Joseph was a proprietor of Bennington, since he was one of its first selectment, chosen at the first public meeting, comprised solely of proprietors.  He received an initial proprietary grant of 360 acres.  His original homestead was located on the south side of today’s Route 9, West Main Street, west of Bennington Center and just east of Fairdale Farms.  It was owned in part by decedents until the 1840s, when son Reuben left it by will to his daughters.  It appears on a Bennington Museum map depicting land ownership in 1785 as Joseph’s homestead.  How much land Joseph ultimately owned is yet unknown.  But in 1773 he deeded 30 acres on the northwest slope of Mt. Anthony for $25, a pig, and two bushels of wheat:

Commencing at a pile of eleven large stones, a little more than a stone’s throw from the hemlocks, where the pigeons nested last year, thence by a diagonal line twenty-five rods [25 x 16.5′ or 482.5′] northeasterly to a birch tree around which a grapevine is twined; thence easterly in a straight line forth-nine rods and two links [2 x 7.92″ or 249′ 9.85″] to a big flat rock in the bottom of a deep hollow; thence in a straight line twenty-five rods [482.5′] easterly to the northwest corner of the Moses Robinson lot, so called; thence along said Robinson’s west line nearly fifty rods [965′] in a straight line, except at eighteen paces from said Robinson’s northwest corner, the line passes around a squarish jog of rocks, and then thence to a stake and stones; thence in a straight line westerly seventy-five rods [1447.5′] to a hallow sugar maple tree twenty-three inches in diameter; thence in a diagonal line to the place of beginning, and containing thirty acres, more or less, the exact amount to be determined by a royal surveyor within two years.  A certain patch of rocks whereon no grass or wood has ever grown or is likely to grow shall be deducted from the said thirty acres as having no value.  

Executed Bennington, Albany Co, province of New York.

Moses Robinson, cited in the above deed, was the son of Samuel Robinson, who organized the Bennington settlement.  Moses, a judge at the time of this deed, was Joseph’s regimental commander in 1776, and later became one of the three Vermont delegates to the Continental Congress, one of Vermont’s original US Senator, and the state’s second governor.  Joseph appears to have purchased land elsewhere in Vermont.  In 1779, he petitioned the Vermont General Assembly not to grant land requested by Nathan Clark and other Bennington men, because Joseph had a New York grant to the same area.  No record of the Assembly’s response is extent; however, Nathan Clark was a Vermont leader during the Revolution, and probably was well acquainted with members of the Assembly.

Joseph Wickwire was one of 436 documented Green Mountain Boys who settled western Vermont from 1761-75.  These men originally organized to fend off New York land claims.  However, their organization permitted their early use in the Revolutionary War under the leadership of Ethan Allen, who had achieved effective leadership by 1772.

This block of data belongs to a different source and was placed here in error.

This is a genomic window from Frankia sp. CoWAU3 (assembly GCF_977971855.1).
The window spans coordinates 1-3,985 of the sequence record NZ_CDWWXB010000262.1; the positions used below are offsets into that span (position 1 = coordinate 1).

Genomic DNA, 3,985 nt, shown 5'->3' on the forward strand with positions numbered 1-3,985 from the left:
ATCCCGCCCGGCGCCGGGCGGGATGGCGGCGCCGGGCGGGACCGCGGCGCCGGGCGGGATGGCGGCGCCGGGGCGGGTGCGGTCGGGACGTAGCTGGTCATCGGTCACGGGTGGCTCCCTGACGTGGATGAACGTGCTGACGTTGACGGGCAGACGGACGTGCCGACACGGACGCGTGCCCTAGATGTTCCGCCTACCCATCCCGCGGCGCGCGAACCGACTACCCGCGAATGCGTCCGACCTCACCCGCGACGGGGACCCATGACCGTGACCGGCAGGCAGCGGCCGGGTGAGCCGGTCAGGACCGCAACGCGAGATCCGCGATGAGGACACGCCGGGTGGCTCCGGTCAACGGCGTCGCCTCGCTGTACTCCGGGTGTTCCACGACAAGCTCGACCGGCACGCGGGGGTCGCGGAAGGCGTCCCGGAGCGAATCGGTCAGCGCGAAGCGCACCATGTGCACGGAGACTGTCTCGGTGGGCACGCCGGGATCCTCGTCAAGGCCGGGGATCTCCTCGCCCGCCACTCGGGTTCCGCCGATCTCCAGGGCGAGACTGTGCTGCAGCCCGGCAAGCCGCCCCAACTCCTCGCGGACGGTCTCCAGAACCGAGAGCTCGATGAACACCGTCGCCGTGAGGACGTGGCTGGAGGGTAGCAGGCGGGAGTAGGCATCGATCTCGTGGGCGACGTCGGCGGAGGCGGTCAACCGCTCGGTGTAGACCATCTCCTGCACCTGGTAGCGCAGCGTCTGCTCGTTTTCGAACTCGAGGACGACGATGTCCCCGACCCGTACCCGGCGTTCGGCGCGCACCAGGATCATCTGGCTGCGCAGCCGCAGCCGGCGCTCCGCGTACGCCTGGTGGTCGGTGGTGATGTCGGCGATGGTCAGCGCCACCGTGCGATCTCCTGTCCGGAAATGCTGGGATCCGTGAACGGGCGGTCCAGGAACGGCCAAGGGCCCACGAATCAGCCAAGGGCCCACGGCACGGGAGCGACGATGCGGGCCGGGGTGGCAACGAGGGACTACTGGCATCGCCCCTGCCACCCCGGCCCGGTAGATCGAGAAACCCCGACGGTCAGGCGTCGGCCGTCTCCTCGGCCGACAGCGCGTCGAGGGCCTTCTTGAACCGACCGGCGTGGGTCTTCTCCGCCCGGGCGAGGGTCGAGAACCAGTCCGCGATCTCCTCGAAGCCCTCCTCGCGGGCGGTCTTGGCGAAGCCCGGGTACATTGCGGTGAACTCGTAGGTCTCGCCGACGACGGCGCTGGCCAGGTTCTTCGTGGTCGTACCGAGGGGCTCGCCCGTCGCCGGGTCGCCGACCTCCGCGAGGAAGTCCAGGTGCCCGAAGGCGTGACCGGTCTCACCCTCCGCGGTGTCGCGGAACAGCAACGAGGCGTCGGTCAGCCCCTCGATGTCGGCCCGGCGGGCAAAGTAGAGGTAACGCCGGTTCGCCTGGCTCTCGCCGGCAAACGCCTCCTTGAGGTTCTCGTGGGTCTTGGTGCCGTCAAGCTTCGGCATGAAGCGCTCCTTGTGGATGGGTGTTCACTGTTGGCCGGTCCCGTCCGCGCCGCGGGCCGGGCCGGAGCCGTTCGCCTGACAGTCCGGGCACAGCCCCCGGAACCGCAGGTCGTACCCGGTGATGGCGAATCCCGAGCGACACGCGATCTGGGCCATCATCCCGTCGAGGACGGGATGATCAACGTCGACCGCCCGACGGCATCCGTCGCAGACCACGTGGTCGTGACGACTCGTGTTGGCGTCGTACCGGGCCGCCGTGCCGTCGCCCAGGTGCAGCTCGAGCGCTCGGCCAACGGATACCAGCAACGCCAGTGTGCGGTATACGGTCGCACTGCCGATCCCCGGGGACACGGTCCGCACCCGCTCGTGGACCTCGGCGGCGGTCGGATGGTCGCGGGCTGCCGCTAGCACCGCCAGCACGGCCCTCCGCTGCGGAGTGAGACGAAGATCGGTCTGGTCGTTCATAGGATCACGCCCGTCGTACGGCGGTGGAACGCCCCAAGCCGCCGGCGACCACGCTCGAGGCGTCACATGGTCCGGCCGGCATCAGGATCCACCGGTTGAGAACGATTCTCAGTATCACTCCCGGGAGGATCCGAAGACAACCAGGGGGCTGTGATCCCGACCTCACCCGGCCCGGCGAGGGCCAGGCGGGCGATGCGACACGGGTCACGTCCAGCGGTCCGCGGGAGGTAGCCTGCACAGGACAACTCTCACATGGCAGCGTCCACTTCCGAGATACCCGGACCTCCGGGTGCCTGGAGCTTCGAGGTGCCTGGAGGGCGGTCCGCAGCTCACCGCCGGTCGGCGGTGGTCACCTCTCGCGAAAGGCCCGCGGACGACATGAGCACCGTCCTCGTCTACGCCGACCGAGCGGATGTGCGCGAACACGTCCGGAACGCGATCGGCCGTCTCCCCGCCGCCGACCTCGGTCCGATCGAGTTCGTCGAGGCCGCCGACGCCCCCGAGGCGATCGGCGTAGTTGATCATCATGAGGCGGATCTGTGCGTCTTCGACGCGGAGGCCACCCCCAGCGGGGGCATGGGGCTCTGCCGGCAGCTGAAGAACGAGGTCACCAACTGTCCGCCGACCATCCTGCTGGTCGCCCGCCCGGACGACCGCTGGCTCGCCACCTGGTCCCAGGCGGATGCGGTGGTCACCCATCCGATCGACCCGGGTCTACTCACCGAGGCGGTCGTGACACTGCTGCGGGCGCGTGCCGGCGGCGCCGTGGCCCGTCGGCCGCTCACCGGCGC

The Second Conflict:  American Revolution

Joseph Wickwire participated in three significant conflicts of the Revolutionary War:  Fort Ticonderoga, Mount Independence, and the Battle of Bennington.  In May 1775, he was among the 100 Bennington men recruited by Ethan Allen who comprised most of the American force Allen and Benedict Arnold led in the capture of Fort Ticonderoga.  The cannon seized at the Fort by the Bennington men and brought by Gen. Henry Knox to Boston in January 1776 enabled George Washington to free that city from the English in March 1776.  Joseph Wickwire also fought at Mount Independence (which sits across Lake George from Fort Ticonderoga) in July 1777, when Fort Ticonderoga was recaptured 1777 by English Gen. John Burgoyne.  This recapture was part of Burgoyne’s strategy to divide the northern and southern colonies.  Joseph’s third major conflict also occurred during this English campaign.  The Battle of Bennington occurred on 16-17 August 1777.  Gen. Burgoyne, in preparation of his attack on Albany, had ordered a force to capture an American supply depot at Bennington.  The American forces were led by Gen. Stark of New Hampshire.  Joseph Wickwire was a private in Cpt. Elijah Dewey’s Company.  Casualties from what were actually two battles (English reinforcements arrived and were defeated the following day) were 207 English/Hessian dead and about 700 English/Hessian prisoners, against about 30 Americans dead and about 40 wounded.  In 1780, Sgt. Joseph Wickwire was in brother-in-law, Cpt. Ebenezer Wood’s Company, Col. Samuel Herrick’s Regiment.  During the next two years, Joseph performed a various times as an ensign and lieutenant in Wood’s and other companies of Bennington.  Later, he became a captain and commanded a Bennington company against the English.